Sixty-three percent of the world’s oil travels around on giant sea-faring pollution machines that degrade air quality, interrupt local ecosystems, and have a nasty habit of leaching a heinous black sludge into the environment. And they do all this while traveling through a handful of tight passageways known as choke points.

According to Smithsonian, these choke points tend to lie in regions that are both politically unstable and especially vulnerable to environmental disruption. Check out this interactive map from the mapping company Esri to see where these choke points lie and how many millions of barrels of oil pass through each one every day — 17 million through the Strait of Hormuz in the Persian Gulf; 15.2 million through the Strait of Malacca between Sumatra and the Malay Peninsula; 3.8 million through Bab el-Mandeb near Yemen.

Here’s more from Smithsonian on why these choke points are a big problem:

The most obvious impacts are from oil spills, a particular risk at chokepoints where high traffic and tricky geography make safe navigation difficult for tanker ships, which average near the size of the Empire State Building. Chokepoints are also in close proximity to coastal ecosystems and sometimes to large human populations, such as in the Turkish Straits, which bisect Istanbul.

The Turkish Straits and surrounding waters have witnessed hundreds of maritime accidents and several significant spills over the decades. Their consequences, paired with onshore developments and other shipping-produced oil contamination like ballast and bilge water releases, have wreaked havoc with a fragile aquatic environment. Marine species have paid a heavy price, from tiny crustaceans to larger fish species that once filled increasingly empty nets.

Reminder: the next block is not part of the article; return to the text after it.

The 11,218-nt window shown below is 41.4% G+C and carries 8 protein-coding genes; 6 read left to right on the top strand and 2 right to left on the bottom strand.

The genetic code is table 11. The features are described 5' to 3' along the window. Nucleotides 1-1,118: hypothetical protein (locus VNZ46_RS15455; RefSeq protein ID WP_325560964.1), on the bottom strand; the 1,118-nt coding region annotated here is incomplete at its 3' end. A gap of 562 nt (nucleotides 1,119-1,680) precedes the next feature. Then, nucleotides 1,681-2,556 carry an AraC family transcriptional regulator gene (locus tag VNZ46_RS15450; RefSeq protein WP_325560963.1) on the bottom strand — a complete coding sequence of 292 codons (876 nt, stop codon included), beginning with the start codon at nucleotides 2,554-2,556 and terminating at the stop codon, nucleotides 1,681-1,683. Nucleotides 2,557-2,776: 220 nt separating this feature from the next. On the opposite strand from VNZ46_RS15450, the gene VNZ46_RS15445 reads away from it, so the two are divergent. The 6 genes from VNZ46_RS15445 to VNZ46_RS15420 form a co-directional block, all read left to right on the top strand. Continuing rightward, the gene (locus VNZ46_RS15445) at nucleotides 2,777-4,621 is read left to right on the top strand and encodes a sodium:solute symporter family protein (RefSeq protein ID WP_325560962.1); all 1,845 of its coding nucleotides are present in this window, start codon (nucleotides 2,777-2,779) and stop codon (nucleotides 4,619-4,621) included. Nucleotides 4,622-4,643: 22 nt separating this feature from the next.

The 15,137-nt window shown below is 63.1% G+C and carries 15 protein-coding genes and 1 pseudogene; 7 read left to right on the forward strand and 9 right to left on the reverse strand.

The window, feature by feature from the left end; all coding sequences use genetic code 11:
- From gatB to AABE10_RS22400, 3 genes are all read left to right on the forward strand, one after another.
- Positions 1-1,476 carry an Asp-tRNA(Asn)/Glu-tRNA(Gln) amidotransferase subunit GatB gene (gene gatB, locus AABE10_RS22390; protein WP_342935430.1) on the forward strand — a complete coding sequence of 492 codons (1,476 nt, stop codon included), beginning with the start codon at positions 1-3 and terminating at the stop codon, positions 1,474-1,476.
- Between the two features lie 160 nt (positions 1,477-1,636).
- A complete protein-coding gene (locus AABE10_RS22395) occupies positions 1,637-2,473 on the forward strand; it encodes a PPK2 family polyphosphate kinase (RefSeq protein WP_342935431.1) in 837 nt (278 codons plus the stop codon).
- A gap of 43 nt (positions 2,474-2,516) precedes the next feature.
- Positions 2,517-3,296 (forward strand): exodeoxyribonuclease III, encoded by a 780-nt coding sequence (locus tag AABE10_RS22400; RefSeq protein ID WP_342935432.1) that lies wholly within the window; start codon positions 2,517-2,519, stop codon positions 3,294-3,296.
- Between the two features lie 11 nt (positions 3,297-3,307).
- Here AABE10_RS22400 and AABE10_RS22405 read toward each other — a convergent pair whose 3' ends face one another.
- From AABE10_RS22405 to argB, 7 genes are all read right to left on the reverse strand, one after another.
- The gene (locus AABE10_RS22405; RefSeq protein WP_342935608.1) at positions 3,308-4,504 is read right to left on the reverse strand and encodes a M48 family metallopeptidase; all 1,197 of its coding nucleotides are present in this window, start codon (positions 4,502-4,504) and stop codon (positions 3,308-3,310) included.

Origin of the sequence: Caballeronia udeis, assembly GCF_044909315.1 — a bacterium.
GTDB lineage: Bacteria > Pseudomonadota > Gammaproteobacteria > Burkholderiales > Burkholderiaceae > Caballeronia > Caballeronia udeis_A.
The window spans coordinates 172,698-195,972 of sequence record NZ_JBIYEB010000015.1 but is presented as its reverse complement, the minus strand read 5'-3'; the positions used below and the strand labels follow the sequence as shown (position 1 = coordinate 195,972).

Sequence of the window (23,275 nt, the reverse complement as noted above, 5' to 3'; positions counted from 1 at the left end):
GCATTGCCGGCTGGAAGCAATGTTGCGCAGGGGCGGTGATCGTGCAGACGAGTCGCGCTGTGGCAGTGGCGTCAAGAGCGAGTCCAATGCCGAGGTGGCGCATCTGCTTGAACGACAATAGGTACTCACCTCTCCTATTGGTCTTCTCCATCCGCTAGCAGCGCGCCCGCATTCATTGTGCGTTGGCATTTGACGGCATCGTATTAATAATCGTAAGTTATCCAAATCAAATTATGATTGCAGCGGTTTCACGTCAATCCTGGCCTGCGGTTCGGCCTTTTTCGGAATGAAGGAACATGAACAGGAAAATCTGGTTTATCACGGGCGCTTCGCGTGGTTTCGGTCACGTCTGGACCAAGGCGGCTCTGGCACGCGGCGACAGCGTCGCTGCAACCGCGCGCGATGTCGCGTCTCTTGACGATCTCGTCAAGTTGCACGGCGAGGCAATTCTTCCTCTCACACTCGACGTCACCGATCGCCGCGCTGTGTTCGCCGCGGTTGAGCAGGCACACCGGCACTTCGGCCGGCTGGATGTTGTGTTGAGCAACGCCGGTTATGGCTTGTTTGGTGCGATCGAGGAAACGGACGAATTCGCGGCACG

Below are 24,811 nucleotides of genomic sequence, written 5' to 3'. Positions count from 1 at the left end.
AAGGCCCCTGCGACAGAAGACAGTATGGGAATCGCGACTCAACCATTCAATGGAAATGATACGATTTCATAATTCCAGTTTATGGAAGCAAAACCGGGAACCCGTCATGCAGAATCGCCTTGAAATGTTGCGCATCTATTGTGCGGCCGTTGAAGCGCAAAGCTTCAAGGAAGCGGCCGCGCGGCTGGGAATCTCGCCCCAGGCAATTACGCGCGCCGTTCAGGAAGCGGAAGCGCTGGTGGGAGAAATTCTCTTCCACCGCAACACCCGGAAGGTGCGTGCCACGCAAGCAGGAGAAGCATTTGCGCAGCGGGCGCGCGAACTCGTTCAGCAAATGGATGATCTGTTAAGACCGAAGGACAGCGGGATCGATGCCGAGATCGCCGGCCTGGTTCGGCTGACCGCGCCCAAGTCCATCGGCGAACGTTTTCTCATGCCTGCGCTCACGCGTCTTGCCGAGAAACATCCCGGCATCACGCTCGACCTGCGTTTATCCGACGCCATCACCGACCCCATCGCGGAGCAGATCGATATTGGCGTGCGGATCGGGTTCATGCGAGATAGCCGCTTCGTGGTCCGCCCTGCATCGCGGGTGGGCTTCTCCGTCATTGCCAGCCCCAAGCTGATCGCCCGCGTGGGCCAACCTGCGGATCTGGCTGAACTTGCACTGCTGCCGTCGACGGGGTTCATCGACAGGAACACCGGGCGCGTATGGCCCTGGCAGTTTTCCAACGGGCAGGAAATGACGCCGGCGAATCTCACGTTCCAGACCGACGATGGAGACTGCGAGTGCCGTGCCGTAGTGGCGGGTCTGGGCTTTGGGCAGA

Oil barges also have a nasty habit of transporting marine species from one habitat to another, where said species then wreak havoc on local ecosystems. And in some places, the giant ships can also dredge up metals from the seafloor, disrupt the acoustic communication of marine species, and emit harmful air pollution, Smithsonian reports:

Tankers and other cargo ships often burn high-sulfur bunker fuel, banned on land and in some coastal waters including those around the U.S. because it creates large amounts of air pollution. Crude oil takers also emit volatile organic compounds like methane and heptane into the atmosphere when crude is loaded, stored and transported. The Norway-based research organization SINTEF estimates that emissions from a typical 100,000-ton tanker load represent 2,200 barrels of oil.

But there is a silver lining to all of this. Sarah Ladislaw, director of the Energy and National Security Program at the Center for Strategic & International Studies, told Smithsonian that since the world loves oil so much, it’s in everyone’s best interest to play nice and keep these politically precarious choke points in working order.

Right. And the silver lining to my french fry addiction is that it keeps my hands moisturized. I’m guessing there’s a better way to do both.